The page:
Is the Hollywood Writers' Strike a Recipe for Disaster?
The dream that each of us will some day get our "piece of the pie" is as American as apple pie. But, like everything else in life, there's a catch. We must earn our slices again and again by keeping customers satisfied in an economy marked by constant change and innovation. As striking Hollywood workers seek their piece of the pie of online revenues, that's the hard lesson they will soon have to swallow -- and, it is not going to go down easy.
In the 20th century, Big Labor had its own special recipe - it called for a very big pie that fed millions. The key ingredient was a large, dependable flow of cash from hungry, mass audiences who were starved for a product. The "suits" at the mega corporations were expected to grab for the biggest piece they could get away with. The little guy responded by organizing into bigger units, the labor union, which pushed back with strikes and other actions to get the workingman his fair share.
As expected, that's the script that unionized Hollywood writers are now following. On paper, these creative individuals, many of them freelancers, do not lead the most secure lives. Their fortunes can rise and fall with the success of their projects. So, they banded together into a bigger unit, a labor union, that could push back producers to provide them with a financial package that delivered some level of security. Typically, this recipe calls for accepting less money upfront with the hope of making it up later in residuals when the work moves into syndication and other uses.
This seemed reasonable, as writers had until recently had every reason to believe that this balance of pie-power involving mass audiences, big producers, and big labor would go on forever -- particularly because the mass audience was a captive audience. Because of FCC regulations, viewers could only receive 3-4 TV networks in their local markets. These networks had seemingly eternal, guaranteed, stable cashflows to meet the demands of Hollywood talent because government had given them the gift of scarce and valuable broadcasting licenses. Similar dynamics appeared in the film industry, where the economics of geographically-disbursed theater chains favored limited numbers of expensively produced, mass appeal blockbusters.
Over time, flaws did become evident in the recipe, but they went largely unnoticed. Artificially high union wages, overly-protective child labor laws, and other costly work rules imposed by labor unions on the entertainment industry were beginning to send film companies scurrying out of California to other states and countries for production and editing. Also, networks slowly began replacing their programming with content requiring fewer Hollywood resources -- first with the influx of newsmagazines like Dateline and 20/20, then with more games shows, and now with a new wave of reality shows. Still, nothing was done to address these issues which made Hollywood less competitive, partly because Hollywood workers were still making plenty of money, and partly because no one dared to challenge those at the top of the food chain who occasionally took production elsewhere.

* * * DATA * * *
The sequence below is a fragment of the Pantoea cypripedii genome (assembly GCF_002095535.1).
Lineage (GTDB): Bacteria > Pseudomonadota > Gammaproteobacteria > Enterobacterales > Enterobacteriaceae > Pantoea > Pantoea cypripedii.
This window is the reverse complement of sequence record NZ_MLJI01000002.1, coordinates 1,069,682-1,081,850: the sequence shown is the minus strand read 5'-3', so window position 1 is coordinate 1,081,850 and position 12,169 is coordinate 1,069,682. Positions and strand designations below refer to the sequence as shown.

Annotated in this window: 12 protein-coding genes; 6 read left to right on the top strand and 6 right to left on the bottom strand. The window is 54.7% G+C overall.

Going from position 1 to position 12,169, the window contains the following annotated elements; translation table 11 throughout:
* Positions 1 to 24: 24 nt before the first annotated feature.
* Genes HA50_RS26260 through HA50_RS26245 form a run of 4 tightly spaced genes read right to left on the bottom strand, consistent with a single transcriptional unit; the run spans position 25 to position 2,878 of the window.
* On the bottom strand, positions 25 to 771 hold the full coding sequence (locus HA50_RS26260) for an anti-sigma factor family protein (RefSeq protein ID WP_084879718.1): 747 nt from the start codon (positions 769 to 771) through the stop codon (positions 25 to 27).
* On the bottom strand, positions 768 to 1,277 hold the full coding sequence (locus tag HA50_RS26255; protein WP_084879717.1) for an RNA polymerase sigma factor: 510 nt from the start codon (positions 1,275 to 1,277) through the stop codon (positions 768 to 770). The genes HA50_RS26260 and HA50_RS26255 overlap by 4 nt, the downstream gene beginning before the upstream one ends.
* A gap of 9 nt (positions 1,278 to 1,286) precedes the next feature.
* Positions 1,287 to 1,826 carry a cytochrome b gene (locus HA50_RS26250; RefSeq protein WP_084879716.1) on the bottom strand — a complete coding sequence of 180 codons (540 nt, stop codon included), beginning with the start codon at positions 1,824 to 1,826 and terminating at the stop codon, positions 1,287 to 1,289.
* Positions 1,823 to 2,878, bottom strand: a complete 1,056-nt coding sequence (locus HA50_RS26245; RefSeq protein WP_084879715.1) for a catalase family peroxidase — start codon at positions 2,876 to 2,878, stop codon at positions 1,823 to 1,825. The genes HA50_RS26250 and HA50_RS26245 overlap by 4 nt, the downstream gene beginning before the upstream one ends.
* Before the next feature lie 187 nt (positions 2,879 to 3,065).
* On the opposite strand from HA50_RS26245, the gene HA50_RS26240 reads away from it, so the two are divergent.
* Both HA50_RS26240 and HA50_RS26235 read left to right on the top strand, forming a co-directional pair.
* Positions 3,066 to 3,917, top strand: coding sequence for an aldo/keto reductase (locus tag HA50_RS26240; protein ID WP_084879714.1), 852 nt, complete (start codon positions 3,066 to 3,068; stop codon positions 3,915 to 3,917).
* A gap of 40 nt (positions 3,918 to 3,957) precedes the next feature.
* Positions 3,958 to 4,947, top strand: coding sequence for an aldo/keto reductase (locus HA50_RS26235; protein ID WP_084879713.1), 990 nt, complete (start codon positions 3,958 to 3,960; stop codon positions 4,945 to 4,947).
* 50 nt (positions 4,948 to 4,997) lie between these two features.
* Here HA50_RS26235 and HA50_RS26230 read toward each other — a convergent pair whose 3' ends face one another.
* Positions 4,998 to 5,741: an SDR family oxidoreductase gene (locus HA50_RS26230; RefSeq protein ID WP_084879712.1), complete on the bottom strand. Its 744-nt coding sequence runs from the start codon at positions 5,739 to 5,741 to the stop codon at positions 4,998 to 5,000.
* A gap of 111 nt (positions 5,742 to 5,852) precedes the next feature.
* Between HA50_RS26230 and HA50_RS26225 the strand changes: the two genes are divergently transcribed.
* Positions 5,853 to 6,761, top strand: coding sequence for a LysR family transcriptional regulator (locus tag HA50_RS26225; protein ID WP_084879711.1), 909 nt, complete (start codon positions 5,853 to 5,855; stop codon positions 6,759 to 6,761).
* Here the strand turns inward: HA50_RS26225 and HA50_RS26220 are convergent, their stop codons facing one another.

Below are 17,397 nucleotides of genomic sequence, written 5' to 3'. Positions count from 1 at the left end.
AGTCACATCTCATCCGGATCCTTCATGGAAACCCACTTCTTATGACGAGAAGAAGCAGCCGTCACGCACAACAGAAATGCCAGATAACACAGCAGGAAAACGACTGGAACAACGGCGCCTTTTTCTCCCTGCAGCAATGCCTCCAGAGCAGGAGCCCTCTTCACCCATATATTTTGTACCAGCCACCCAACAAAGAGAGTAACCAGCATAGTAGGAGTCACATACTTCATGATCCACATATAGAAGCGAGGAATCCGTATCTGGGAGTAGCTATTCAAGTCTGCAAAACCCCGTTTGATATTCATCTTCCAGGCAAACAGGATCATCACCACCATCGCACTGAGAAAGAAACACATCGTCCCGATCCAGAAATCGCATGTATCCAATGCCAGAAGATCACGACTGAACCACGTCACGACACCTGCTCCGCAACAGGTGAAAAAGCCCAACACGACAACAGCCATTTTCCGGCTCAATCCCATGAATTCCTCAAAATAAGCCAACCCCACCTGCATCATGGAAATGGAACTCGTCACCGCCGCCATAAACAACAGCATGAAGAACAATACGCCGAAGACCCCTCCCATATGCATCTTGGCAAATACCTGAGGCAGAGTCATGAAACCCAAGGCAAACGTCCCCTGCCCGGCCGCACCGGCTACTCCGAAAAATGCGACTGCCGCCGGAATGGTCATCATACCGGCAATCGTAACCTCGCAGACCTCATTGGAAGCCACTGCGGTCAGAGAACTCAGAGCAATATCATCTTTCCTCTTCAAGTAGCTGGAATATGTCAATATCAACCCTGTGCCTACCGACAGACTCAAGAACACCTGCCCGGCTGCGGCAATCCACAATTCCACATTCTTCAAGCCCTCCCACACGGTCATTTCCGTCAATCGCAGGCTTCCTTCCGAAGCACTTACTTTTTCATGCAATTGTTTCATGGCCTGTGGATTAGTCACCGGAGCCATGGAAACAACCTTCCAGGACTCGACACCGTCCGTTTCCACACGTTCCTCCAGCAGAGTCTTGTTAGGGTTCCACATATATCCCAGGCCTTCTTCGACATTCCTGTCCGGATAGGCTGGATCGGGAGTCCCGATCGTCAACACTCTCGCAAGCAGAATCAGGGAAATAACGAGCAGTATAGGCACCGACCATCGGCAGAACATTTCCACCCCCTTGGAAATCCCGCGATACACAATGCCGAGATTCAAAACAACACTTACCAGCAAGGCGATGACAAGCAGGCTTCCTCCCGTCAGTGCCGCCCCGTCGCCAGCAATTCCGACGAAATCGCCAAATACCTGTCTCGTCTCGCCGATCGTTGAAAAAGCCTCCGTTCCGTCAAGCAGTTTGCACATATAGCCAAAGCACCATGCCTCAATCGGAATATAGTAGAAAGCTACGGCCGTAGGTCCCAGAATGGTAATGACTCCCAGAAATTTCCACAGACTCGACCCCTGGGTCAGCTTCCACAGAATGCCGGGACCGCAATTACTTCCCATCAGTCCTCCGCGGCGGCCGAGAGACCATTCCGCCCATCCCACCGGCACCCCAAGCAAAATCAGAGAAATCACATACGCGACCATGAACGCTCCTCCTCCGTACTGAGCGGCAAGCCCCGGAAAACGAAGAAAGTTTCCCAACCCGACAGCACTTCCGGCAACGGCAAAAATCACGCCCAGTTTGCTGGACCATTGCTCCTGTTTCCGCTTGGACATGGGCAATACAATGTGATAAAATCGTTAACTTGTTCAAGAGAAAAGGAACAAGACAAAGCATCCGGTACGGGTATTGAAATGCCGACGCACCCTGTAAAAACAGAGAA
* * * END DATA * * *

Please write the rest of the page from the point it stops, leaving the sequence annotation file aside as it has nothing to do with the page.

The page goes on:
But suddenly, digital technology has been thrown into the mix, and the recipe for the pie has changed. For one thing, the masses that once starved for fresh Hollywood entertainment programs now have plenty to eat. They can now gorge themselves on a full buffet of video choices, far beyond Hollywood's relatively limited fare. Screens will no longer go blank when writers strike -- alternative content on the Internet, DVD's, and video games offer a nearly unlimited amount of entertainment, much of which consumers will no doubt discover, sample, and enjoy during a prolonged strike.
But, the biggest threat to the ability of writers to put food on their tables is the Internet. Still following the old script, Hollywood writers simply assume producers' refusal to guarantee them a slice of the online programming pie is just a tactic to keep a bigger piece for themselves. Not so. All forms of media are now converging to the Internet, which ultimately will be the single medium for virtually all content. Networks are scrambling to move all of their content to the web where, for the first time, they will face stiff competition against multitudes of content providers. This means that the previous high levels of network ad revenues are no longer guaranteed. And, that's why former Disney head Michael Eisner eloquently called the strike "stupid," while noting that only Apple CEO Steve Jobs has even identified a business model, iTunes, that generates Hollywood-level profits from digital content and distribution.
So, writers are now striking for a guaranteed slice of a pie that producers are not sure will exist, much less how many it can serve. For Hollywood, this is a recipe for disaster.
Steve Boriss blogs at The Future of News. He works for Washington University in St. Louis, where he is Associate Director of the Center for the Application of Information Technology (CAIT) and teaches a class called "The Future of News."
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